Regional District launches campaign against illega dumping

Initiative aims to highlight the costs and problems of this long-standing concern in the region

  • May. 23, 2017 11:00 a.m.

The Regional District of Nanaimo recently launched a campaign that aims to discourage illegal dumping.

The “Your Waste Doesn’t Belong Here” campaign initiated by the regional district highlights the problems associated with illegal dumping.

The social media campaign focuses on increasing awareness of the true cost of illegal dumping, educating residents about options for responsible waste management, and increasing monitoring in areas where illegal dumping is known to occur.

Thanks to funding from the Association of Vancouver Island and Coastal Communities, the RDN has also collaborated with other Regional Districts to create a short video about the impacts of illegal dumping. You can watch the video at

Illegal dumping is a long-standing concern across the region. Each year, the RDN spends $30,000 combating illegal dumping.

“I think there are a number of reasons why people dump illegally including lack of awareness about how easy and inexpensive recycling is in our region,” said RDN Chair Bill Veenhof.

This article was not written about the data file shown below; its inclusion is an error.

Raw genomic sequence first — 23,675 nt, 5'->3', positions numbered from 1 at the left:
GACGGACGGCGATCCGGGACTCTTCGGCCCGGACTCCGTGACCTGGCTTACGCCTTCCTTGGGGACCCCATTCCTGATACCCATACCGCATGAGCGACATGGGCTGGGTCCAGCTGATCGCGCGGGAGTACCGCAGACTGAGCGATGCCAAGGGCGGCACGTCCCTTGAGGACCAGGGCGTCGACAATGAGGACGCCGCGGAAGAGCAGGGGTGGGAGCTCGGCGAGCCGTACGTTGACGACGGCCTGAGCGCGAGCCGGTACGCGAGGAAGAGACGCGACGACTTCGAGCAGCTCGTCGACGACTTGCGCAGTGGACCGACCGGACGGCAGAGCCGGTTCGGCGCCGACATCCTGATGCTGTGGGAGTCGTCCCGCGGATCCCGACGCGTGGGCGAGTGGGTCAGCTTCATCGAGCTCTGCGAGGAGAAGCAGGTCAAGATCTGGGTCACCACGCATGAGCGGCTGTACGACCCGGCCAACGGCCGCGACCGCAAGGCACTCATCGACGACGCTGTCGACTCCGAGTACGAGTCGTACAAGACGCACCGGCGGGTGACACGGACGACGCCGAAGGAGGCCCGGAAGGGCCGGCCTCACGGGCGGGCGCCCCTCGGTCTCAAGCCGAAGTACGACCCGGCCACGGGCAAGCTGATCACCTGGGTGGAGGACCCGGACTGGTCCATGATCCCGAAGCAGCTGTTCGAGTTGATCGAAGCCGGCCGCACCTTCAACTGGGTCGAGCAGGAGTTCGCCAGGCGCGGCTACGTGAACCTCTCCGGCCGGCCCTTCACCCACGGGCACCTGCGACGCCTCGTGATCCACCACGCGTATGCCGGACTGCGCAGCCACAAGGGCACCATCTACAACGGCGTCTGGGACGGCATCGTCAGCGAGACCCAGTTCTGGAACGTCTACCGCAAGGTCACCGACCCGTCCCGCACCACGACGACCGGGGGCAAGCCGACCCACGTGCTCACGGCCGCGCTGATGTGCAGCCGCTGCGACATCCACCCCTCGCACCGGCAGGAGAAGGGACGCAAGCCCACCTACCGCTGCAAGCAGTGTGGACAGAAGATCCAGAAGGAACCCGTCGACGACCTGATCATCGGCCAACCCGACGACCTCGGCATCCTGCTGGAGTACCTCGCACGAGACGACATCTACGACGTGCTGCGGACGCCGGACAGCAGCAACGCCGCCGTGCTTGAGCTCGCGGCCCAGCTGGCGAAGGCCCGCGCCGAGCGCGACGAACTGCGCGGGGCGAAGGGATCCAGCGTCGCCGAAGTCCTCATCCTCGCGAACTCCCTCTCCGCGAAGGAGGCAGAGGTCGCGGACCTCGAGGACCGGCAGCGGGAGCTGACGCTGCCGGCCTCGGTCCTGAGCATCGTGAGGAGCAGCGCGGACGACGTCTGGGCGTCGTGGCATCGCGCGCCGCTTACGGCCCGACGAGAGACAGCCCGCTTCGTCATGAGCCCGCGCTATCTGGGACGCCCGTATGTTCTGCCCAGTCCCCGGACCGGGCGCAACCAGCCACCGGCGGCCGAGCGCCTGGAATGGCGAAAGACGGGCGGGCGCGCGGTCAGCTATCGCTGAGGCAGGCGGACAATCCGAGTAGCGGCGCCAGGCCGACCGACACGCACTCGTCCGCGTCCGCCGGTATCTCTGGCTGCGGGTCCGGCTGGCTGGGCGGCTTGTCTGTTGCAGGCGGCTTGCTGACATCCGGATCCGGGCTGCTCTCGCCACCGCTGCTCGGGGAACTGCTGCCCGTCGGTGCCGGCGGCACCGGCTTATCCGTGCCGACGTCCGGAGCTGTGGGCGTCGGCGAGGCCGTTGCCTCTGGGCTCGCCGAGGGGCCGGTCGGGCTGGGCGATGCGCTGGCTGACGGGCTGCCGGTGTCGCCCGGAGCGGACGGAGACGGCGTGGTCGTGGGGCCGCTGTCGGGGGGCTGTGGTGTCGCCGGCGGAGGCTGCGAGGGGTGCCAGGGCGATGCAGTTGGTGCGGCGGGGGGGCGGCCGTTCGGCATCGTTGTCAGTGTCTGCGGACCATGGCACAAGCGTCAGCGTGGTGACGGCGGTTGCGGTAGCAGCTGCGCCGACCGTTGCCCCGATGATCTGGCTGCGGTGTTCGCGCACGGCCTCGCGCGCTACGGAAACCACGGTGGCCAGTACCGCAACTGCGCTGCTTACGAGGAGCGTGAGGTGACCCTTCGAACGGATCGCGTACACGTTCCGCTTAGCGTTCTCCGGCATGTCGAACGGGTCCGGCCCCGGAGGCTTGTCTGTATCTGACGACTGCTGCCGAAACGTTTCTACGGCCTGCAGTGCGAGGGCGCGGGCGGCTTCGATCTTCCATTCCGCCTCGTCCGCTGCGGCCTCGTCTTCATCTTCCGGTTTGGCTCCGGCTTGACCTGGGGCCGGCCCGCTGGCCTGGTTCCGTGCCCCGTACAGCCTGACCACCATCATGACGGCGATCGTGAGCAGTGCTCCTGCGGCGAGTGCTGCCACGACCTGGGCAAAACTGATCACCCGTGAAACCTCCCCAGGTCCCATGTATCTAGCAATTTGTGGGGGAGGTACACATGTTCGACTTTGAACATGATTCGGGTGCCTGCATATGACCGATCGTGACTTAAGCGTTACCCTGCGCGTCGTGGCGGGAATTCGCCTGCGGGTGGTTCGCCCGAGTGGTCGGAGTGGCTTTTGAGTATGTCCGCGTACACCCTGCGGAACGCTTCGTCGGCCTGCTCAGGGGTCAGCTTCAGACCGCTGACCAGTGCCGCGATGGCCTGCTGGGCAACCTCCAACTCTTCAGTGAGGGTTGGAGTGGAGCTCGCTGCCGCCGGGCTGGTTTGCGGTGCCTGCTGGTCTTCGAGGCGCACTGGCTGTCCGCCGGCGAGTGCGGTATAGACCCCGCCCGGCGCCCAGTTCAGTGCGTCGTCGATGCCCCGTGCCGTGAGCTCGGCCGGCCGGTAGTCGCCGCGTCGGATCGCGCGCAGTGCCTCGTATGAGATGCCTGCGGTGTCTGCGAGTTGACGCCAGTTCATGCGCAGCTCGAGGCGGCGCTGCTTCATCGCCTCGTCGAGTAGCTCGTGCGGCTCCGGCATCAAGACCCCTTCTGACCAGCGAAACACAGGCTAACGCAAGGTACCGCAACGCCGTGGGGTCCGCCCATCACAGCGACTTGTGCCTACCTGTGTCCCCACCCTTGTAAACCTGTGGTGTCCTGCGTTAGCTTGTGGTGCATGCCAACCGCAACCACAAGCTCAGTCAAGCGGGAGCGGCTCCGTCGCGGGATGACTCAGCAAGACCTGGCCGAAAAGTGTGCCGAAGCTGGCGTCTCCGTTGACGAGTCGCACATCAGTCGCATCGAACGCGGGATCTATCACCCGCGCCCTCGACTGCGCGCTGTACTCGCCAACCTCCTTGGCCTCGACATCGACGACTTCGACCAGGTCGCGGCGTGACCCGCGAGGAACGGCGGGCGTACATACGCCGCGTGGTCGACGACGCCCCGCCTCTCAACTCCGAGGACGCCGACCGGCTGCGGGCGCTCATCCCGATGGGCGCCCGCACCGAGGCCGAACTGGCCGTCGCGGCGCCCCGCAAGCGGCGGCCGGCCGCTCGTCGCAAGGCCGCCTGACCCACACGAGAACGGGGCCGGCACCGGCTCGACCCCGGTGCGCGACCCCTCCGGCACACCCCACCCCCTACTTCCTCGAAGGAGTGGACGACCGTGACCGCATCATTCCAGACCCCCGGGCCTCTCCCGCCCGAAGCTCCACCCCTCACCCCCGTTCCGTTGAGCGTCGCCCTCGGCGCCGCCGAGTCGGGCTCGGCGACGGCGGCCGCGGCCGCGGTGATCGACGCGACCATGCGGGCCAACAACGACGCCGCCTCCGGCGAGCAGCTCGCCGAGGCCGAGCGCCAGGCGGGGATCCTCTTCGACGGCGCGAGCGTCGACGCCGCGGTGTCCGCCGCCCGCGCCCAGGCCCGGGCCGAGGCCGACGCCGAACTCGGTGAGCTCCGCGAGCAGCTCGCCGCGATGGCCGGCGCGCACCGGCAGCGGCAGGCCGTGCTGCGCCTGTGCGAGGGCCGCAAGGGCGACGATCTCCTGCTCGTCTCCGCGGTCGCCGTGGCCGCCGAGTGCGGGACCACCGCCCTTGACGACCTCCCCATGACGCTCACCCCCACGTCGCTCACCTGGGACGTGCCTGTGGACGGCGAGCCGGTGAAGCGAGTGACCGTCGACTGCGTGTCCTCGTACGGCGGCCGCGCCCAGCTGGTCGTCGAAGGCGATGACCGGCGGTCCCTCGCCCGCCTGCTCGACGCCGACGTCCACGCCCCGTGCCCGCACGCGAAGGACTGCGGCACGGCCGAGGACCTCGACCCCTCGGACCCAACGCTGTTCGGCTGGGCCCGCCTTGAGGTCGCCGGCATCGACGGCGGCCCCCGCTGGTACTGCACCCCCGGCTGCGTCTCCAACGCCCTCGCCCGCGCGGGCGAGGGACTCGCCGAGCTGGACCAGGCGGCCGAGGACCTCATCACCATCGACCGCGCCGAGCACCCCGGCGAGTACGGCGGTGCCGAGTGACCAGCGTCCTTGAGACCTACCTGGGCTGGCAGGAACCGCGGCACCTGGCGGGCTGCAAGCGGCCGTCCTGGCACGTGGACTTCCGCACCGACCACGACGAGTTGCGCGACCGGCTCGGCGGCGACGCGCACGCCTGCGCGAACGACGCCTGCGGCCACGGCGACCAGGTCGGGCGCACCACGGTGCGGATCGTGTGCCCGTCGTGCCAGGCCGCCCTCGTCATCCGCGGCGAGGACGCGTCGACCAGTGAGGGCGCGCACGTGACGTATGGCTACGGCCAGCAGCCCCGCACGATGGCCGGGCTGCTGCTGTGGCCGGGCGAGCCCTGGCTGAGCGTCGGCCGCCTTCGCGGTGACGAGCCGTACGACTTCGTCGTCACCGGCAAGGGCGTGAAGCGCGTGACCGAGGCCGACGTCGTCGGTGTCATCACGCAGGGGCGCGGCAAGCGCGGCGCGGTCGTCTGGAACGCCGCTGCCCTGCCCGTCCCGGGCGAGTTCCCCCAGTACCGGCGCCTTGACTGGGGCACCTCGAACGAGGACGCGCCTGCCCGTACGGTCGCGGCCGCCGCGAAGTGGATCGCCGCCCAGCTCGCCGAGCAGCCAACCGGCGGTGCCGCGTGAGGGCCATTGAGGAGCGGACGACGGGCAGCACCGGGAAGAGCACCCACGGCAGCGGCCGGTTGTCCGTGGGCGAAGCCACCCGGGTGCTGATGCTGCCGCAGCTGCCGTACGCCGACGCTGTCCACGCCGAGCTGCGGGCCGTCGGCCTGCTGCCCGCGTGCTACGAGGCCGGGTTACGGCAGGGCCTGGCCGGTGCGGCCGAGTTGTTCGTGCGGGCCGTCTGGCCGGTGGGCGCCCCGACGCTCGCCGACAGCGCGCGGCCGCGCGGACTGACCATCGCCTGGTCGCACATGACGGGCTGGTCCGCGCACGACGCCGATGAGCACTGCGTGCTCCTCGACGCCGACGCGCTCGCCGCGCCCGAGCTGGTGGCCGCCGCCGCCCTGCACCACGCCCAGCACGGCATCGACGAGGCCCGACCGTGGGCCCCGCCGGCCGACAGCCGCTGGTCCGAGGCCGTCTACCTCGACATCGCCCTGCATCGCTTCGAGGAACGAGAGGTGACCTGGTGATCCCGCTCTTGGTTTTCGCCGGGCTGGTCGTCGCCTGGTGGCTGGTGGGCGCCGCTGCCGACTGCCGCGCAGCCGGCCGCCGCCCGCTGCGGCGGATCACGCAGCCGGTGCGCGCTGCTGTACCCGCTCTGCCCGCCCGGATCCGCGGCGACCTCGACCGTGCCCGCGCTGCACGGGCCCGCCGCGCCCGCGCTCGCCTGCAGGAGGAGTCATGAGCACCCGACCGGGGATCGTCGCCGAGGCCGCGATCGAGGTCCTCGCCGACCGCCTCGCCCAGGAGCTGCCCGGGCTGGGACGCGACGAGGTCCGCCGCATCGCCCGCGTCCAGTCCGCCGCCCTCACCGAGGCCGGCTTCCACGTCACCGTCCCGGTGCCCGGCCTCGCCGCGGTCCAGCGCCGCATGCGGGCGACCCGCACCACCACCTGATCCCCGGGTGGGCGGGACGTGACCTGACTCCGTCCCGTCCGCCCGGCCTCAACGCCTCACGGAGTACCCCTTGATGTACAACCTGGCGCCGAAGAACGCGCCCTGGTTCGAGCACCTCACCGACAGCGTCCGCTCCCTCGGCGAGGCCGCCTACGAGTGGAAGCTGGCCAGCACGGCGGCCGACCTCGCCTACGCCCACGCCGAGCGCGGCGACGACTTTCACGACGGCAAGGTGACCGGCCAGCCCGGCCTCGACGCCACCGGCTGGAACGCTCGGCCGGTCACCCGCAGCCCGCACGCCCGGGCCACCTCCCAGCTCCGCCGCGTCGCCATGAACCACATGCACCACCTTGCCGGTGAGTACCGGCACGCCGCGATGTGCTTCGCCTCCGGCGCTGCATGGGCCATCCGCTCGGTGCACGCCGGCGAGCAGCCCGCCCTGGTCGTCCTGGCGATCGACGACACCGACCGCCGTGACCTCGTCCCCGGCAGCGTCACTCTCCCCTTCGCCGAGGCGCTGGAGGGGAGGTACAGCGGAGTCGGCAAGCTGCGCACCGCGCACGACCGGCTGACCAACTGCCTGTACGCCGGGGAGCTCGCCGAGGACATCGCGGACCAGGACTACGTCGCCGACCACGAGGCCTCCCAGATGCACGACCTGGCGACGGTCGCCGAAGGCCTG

“In many cases, the dumped items can be recycled free of charge or for a small fee at any number of recycling depots in our region.”

In 2016, more than 35 tonnes of illegally dumped material was recovered. These materials can have serious effects on the environment, wildlife habitat and the ability for others to use and enjoy outdoor recreational areas, the RDN said in a written release.

Those who see someone illegally dumping are encouraged to call the Provincial Report All Poachers and Polluters line at 1-877-952-7277 (#7277 from cellphones).

The RDN’s “What Goes Where” search feature helps identify the closest location for donating, recycling or disposing of waste items, including yard waste, bulky furniture and electronics.

For more information, visit

— NEWS Staff

Parksville Qualicum Beach News

Just Posted

Most Read